How does our self concept, our identity, affect creative expression?
How do we find creative passions and how does pursuing them demand changes in our life?
One example of an artist who has addressed these questions is Natalie Fobes.
A bio on her site summarizes some of her personal journey and work:
“Not many photographers have faced winds of 90 knots and seas of 40 feet while on a fishing boat in the middle of the Bering Sea.
“Few can describe the bitter cold of a Siberian winter while camped out with Chukchi reindeer herders. Or say that their first client was National Geographic Magazine.
“Few others, if any, can claim to be a Pulitzer Prize finalist in a writing category. Natalie Fobes can.”
Fobes comments in this video about her change in creative direction, and some of the kinds of realizations and influences that may impact anyone pursuing a creative life:
“I never, ever, ever thought that I was going to be a photographer when I was a kid. That was not what I wanted to be. The reason I didn’t want to be a photographer was because my father was an amateur photographer…
“So when I finally got to a point where I decided what I wanted to be, I knew that I was good at art, and I knew I was very good at science and math. And so I thought, ‘Hey, I’ll be an architect.’ That’s cool! I can be artistic and be an engineer at the same time.
“So that’s what I went to school in at Iowa State University, with a major of architectural engineering. So that lasted for about two years, where I was just madly in love with architecture, and then I got into Strength of Materials, an engineering course, and realized that gee, maybe I wasn’t as good as I thought I was at this science and math kind of stuff.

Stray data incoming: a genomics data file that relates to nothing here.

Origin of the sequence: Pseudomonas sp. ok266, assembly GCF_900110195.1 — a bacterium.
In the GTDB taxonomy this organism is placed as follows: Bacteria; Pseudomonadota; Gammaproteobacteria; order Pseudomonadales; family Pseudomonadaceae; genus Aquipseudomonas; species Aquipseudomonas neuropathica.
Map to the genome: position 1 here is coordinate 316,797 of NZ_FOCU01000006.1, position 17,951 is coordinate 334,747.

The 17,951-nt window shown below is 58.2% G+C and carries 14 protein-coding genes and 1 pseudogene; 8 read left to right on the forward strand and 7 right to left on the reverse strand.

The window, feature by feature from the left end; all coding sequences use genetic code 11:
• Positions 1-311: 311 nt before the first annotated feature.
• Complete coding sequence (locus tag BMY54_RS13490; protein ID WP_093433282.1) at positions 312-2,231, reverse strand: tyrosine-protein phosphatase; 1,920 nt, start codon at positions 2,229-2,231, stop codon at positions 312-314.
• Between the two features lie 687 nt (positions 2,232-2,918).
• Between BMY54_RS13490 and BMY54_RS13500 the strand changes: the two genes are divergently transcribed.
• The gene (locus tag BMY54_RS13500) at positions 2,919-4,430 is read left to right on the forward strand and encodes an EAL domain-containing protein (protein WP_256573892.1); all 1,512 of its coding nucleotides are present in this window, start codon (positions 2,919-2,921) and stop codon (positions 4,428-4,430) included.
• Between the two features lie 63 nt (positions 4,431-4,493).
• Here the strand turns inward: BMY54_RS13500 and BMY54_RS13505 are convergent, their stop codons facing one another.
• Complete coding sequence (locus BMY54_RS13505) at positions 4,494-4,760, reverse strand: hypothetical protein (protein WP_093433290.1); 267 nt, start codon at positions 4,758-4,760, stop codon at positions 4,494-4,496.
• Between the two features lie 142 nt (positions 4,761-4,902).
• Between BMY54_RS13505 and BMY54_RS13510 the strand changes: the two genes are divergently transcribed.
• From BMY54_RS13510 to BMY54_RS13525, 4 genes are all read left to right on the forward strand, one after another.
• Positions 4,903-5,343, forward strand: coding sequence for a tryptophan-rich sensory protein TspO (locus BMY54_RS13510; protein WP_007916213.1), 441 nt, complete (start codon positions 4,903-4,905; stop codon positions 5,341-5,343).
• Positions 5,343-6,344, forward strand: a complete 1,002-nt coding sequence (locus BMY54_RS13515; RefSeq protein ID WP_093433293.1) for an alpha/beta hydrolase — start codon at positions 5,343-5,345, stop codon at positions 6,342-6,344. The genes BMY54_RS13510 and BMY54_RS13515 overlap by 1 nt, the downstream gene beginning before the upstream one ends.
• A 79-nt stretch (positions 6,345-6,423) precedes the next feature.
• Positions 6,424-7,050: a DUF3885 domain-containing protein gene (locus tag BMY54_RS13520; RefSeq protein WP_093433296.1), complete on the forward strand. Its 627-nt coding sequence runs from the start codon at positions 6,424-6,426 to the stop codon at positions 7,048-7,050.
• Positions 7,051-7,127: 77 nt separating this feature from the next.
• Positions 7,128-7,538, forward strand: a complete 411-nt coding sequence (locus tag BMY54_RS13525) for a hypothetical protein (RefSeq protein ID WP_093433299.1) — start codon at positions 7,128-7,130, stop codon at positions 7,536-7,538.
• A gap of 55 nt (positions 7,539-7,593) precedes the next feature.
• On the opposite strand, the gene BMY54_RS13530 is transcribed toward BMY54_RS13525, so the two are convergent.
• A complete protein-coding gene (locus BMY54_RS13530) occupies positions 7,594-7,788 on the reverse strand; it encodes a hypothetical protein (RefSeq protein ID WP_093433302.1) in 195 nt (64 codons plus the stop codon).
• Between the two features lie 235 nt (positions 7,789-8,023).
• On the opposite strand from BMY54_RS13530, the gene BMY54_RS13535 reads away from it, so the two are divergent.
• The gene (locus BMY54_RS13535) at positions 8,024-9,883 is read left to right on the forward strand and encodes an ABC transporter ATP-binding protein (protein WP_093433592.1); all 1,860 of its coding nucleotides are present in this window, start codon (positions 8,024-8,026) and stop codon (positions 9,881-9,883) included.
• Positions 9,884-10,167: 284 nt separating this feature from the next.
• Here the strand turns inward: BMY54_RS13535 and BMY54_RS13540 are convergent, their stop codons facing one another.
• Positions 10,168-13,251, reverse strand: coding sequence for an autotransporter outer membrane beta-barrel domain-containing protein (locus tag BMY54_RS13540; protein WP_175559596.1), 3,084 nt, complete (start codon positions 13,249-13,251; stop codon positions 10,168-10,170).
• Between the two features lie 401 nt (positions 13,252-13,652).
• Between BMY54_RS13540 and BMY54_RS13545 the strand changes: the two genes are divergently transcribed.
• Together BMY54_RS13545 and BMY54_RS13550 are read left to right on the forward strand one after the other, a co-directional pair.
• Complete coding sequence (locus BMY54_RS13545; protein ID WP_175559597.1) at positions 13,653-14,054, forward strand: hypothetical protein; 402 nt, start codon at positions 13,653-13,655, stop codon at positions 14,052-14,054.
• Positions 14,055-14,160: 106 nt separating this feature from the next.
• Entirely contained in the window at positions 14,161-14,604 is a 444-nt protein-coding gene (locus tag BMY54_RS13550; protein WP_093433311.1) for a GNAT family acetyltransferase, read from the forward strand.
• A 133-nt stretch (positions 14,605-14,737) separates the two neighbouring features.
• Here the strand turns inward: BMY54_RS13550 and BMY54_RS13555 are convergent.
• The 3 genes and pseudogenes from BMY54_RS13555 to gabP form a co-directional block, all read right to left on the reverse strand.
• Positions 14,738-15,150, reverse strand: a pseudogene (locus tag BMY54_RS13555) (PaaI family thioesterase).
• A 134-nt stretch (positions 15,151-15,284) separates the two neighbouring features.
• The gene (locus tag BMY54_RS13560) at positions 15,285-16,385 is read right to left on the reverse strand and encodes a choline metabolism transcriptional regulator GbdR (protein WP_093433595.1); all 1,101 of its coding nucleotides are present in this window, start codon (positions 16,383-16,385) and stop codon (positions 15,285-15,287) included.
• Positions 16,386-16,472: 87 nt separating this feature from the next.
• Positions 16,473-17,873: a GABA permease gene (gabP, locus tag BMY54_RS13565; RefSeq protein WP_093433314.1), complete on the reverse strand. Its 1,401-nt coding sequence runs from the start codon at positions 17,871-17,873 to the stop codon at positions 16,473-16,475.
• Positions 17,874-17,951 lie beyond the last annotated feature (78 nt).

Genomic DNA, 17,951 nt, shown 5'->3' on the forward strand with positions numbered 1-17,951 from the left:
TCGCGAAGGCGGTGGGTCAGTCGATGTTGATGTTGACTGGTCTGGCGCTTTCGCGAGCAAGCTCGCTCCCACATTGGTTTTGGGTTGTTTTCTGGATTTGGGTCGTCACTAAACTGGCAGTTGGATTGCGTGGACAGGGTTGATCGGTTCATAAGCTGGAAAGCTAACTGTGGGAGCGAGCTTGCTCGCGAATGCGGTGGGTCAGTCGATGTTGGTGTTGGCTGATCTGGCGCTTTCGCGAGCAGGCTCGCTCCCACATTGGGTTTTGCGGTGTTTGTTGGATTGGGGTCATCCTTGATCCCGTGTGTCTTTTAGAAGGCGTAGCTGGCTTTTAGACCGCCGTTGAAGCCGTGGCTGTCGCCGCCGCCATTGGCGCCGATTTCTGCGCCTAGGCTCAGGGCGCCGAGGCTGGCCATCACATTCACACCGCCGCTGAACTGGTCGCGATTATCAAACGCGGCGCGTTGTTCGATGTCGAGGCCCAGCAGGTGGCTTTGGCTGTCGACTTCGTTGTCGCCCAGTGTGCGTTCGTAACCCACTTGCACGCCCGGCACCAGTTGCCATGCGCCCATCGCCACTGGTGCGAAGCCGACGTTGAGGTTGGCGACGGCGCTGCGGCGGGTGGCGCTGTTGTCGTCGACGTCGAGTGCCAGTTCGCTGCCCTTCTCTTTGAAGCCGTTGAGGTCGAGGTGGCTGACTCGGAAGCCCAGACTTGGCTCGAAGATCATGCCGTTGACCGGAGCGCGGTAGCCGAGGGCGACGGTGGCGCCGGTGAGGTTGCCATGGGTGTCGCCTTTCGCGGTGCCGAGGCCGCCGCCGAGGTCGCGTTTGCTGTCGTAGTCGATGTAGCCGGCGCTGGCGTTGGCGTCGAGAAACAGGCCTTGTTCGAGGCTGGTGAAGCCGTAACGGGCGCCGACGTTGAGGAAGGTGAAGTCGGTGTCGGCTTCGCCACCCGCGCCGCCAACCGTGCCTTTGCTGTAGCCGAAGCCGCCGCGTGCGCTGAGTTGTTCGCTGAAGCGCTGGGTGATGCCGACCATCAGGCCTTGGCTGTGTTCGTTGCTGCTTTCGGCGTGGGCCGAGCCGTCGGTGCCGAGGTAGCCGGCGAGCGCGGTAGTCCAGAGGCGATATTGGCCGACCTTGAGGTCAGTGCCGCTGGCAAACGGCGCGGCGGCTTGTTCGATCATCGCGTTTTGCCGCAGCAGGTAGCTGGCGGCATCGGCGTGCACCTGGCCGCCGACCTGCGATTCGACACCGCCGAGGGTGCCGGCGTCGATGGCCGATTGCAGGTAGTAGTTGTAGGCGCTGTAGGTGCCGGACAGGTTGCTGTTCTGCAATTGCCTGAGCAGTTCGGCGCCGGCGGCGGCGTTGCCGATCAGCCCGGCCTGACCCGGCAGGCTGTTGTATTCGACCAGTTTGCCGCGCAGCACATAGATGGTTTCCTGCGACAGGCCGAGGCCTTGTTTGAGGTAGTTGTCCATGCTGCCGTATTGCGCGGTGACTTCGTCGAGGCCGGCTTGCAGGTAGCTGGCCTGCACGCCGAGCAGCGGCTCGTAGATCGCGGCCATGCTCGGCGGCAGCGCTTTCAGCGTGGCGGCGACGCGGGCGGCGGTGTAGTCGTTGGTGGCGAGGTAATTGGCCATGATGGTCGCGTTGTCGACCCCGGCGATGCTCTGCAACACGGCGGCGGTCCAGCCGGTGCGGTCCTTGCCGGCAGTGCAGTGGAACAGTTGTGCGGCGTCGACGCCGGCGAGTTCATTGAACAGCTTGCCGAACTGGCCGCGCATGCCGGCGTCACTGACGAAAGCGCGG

“I stayed with it, but took a photo course, just because I had three extra credits that I had to fill, and I fell in love with it.
“I knew from about halfway through that quarter that I was not going to be an architect, that I was going to be a photographer… a photojournalist. I remember the day that I went to my professor and told him… I had to have a beer to get my courage up, because I was so convinced that he would laugh at me.
“And to my surprise, and to my gratitude to this day, he said, ‘Well, it’s about time you decided to do that. You are going to be great.’ … I don’t know what he saw, but he must have seen a passion that I had for telling the stories of people, a passion for going out and exploring the world with my camera.
“And at that moment… it was just one of the best moments in my career – that encouragement from someone I respected to go ahead and pursue my dream.”
Video and quotes are from the section “Pursuing passion” from a course: “Creative Inspirations: Natalie Fobes, Photographer,” which includes her tutorials on:
Finding visual journalism // The salmon story
Getting the shot: Tulalip Fish Ceremony
National Geographic: Exxon Valdez cover story
Telling stories with images // Creating photo-books
Getting the shot: Portrait shoot
Giving back: Blue Earth Alliance – and more.
[You can find many other courses on technology, design, business and creative skills on lynda.com.]
Creative expression / Self expression
One aspect of pursuing creative passions is to be in touch with who we are.
Psychologist Scott Barry Kaufman comments:
“Creative expression equals self-expression… So anything we can do to firm up our identity, figure out who we are, separate from others, and what it is we really want to express – that influences our information processing of everything in the world.”
Hear an audio clip of him talking about this in my article Identity and Being Creative.
Are you doing creative work that resonates with who you really are?